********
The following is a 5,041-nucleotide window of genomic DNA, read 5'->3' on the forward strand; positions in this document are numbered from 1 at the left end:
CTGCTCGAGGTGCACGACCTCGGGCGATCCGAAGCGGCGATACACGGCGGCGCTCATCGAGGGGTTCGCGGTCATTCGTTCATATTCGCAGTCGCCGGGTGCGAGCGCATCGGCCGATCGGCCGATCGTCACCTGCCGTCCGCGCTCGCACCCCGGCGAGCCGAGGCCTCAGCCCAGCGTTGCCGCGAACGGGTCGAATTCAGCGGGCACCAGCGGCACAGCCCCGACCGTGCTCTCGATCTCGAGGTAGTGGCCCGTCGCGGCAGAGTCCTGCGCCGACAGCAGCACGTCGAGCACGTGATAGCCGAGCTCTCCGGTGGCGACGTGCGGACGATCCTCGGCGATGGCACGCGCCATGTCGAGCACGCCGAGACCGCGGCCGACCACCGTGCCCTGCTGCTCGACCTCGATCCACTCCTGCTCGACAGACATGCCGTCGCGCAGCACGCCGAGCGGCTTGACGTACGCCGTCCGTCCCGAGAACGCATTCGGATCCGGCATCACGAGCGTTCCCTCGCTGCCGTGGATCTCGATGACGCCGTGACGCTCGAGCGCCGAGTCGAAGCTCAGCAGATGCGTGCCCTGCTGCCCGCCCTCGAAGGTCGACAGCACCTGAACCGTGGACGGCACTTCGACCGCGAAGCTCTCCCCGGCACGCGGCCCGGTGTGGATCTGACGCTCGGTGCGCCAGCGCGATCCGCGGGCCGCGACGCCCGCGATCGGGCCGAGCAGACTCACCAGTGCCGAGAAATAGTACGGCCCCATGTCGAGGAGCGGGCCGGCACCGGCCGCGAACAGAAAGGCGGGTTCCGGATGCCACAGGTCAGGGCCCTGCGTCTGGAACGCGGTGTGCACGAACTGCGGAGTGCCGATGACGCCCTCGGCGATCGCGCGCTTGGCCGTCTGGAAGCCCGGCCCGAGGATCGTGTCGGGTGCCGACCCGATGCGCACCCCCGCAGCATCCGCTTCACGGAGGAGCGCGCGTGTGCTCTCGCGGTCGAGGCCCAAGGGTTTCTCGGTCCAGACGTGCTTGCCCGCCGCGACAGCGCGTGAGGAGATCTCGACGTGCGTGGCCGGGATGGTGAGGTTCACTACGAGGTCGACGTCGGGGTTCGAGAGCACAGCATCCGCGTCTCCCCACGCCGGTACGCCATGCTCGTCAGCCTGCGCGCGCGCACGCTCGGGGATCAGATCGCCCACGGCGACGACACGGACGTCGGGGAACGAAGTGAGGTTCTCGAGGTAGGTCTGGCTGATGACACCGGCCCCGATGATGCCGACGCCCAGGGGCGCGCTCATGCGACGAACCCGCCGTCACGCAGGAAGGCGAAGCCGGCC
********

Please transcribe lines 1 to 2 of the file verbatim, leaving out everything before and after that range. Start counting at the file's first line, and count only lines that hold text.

The following is a 5,041-nucleotide window of genomic DNA, read 5'->3' on the forward strand; positions in this document are numbered from 1 at the left end:
CTGCTCGAGGTGCACGACCTCGGGCGATCCGAAGCGGCGATACACGGCGGCGCTCATCGAGGGGTTCGCGGTCATTCGTTCATATTCGCAGTCGCCGGGTGCGAGCGCATCGGCCGATCGGCCGATCGTCACCTGCCGTCCGCGCTCGCACCCCGGCGAGCCGAGGCCTCAGCCCAGCGTTGCCGCGAACGGGTCGAATTCAGCGGGCACCAGCGGCACAGCCCCGACCGTGCTCTCGATCTCGAGGTAGTGGCCCGTCGCGGCAGAGTCCTGCGCCGACAGCAGCACGTCGAGCACGTGATAGCCGAGCTCTCCGGTGGCGACGTGCGGACGATCCTCGGCGATGGCACGCGCCATGTCGAGCACGCCGAGACCGCGGCCGACCACCGTGCCCTGCTGCTCGACCTCGATCCACTCCTGCTCGACAGACATGCCGTCGCGCAGCACGCCGAGCGGCTTGACGTACGCCGTCCGTCCCGAGAACGCATTCGGATCCGGCATCACGAGCGTTCCCTCGCTGCCGTGGATCTCGATGACGCCGTGACGCTCGAGCGCCGAGTCGAAGCTCAGCAGATGCGTGCCCTGCTGCCCGCCCTCGAAGGTCGACAGCACCTGAACCGTGGACGGCACTTCGACCGCGAAGCTCTCCCCGGCACGCGGCCCGGTGTGGATCTGACGCTCGGTGCGCCAGCGCGATCCGCGGGCCGCGACGCCCGCGATCGGGCCGAGCAGACTCACCAGTGCCGAGAAATAGTACGGCCCCATGTCGAGGAGCGGGCCGGCACCGGCCGCGAACAGAAAGGCGGGTTCCGGATGCCACAGGTCAGGGCCCTGCGTCTGGAACGCGGTGTGCACGAACTGCGGAGTGCCGATGACGCCCTCGGCGATCGCGCGCTTGGCCGTCTGGAAGCCCGGCCCGAGGATCGTGTCGGGTGCCGACCCGATGCGCACCCCCGCAGCATCCGCTTCACGGAGGAGCGCGCGTGTGCTCTCGCGGTCGAGGCCCAAGGGTTTCTCGGTCCAGACGTGCTTGCCCGCCGCGACAGCGCGTGAGGAGATCTCGACGTGCGTGGCCGGGATGGTGAGGTTCACTACGAGGTCGACGTCGGGGTTCGAGAGCACAGCATCCGCGTCTCCCCACGCCGGTACGCCATGCTCGTCAGCCTGCGCGCGCGCACGCTCGGGGATCAGATCGCCCACGGCGACGACACGGACGTCGGGGAACGAAGTGAGGTTCTCGAGGTAGGTCTGGCTGATGACACCGGCCCCGATGATGCCGACGCCCAGGGGCGCGCTCATGCGACGAACCCGCCGTCACGCAGGAAGGCGAAGCCGGCC